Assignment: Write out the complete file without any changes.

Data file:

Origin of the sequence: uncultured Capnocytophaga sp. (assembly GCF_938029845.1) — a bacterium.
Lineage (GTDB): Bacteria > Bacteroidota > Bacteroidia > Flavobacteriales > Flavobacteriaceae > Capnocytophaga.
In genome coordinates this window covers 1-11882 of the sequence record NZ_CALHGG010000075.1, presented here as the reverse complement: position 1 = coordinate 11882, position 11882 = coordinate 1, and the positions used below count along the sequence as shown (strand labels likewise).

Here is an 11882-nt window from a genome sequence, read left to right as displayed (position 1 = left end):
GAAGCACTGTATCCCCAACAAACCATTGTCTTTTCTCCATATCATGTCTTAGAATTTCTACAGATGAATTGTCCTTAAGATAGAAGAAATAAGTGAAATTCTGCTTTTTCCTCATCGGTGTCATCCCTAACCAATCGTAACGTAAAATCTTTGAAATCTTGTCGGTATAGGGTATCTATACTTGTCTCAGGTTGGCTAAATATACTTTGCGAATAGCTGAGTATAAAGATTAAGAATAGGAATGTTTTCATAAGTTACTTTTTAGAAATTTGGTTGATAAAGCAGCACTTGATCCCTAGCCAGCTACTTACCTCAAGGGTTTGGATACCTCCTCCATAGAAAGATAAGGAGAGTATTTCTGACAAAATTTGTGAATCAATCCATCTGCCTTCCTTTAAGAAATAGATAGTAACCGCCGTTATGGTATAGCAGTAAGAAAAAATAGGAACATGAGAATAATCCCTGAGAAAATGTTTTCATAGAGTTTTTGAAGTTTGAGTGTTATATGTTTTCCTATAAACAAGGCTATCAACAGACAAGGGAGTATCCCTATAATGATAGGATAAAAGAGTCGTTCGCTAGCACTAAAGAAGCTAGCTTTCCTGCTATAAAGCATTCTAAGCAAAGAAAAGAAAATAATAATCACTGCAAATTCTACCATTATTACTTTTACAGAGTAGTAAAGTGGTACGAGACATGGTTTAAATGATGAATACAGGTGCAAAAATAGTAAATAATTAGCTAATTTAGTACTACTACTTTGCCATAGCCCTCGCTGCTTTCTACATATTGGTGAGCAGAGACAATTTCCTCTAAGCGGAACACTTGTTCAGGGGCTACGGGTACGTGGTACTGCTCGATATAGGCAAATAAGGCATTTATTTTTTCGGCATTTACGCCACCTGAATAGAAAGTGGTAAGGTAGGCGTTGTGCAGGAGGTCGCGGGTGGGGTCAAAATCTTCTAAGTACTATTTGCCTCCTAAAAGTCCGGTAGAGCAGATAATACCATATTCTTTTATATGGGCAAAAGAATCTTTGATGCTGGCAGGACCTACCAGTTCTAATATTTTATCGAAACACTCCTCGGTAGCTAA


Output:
Origin of the sequence: uncultured Capnocytophaga sp. (assembly GCF_938029845.1) — a bacterium.
Lineage (GTDB): Bacteria > Bacteroidota > Bacteroidia > Flavobacteriales > Flavobacteriaceae > Capnocytophaga.
In genome coordinates this window covers 1-11882 of the sequence record NZ_CALHGG010000075.1, presented here as the reverse complement: position 1 = coordinate 11882, position 11882 = coordinate 1, and the positions used below count along the sequence as shown (strand labels likewise).

Here is an 11882-nt window from a genome sequence, read left to right as displayed (position 1 = left end):
GAAGCACTGTATCCCCAACAAACCATTGTCTTTTCTCCATATCATGTCTTAGAATTTCTACAGATGAATTGTCCTTAAGATAGAAGAAATAAGTGAAATTCTGCTTTTTCCTCATCGGTGTCATCCCTAACCAATCGTAACGTAAAATCTTTGAAATCTTGTCGGTATAGGGTATCTATACTTGTCTCAGGTTGGCTAAATATACTTTGCGAATAGCTGAGTATAAAGATTAAGAATAGGAATGTTTTCATAAGTTACTTTTTAGAAATTTGGTTGATAAAGCAGCACTTGATCCCTAGCCAGCTACTTACCTCAAGGGTTTGGATACCTCCTCCATAGAAAGATAAGGAGAGTATTTCTGACAAAATTTGTGAATCAATCCATCTGCCTTCCTTTAAGAAATAGATAGTAACCGCCGTTATGGTATAGCAGTAAGAAAAAATAGGAACATGAGAATAATCCCTGAGAAAATGTTTTCATAGAGTTTTTGAAGTTTGAGTGTTATATGTTTTCCTATAAACAAGGCTATCAACAGACAAGGGAGTATCCCTATAATGATAGGATAAAAGAGTCGTTCGCTAGCACTAAAGAAGCTAGCTTTCCTGCTATAAAGCATTCTAAGCAAAGAAAAGAAAATAATAATCACTGCAAATTCTACCATTATTACTTTTACAGAGTAGTAAAGTGGTACGAGACATGGTTTAAATGATGAATACAGGTGCAAAAATAGTAAATAATTAGCTAATTTAGTACTACTACTTTGCCATAGCCCTCGCTGCTTTCTACATATTGGTGAGCAGAGACAATTTCCTCTAAGCGGAACACTTGTTCAGGGGCTACGGGTACGTGGTACTGCTCGATATAGGCAAATAAGGCATTTATTTTTTCGGCATTTACGCCACCTGAATAGAAAGTGGTAAGGTAGGCGTTGTGCAGGAGGTCGCGGGTGGGGTCAAAATCTTCTAAGTACTATTTGCCTCCTAAAAGTCCGGTAGAGCAGATAATACCATATTCTTTTATATGGGCAAAAGAATCTTTGATGCTGGCAGGACCTACCAGTTCTAATATTTTATCGAAACACTCCTCGGTAGCTAA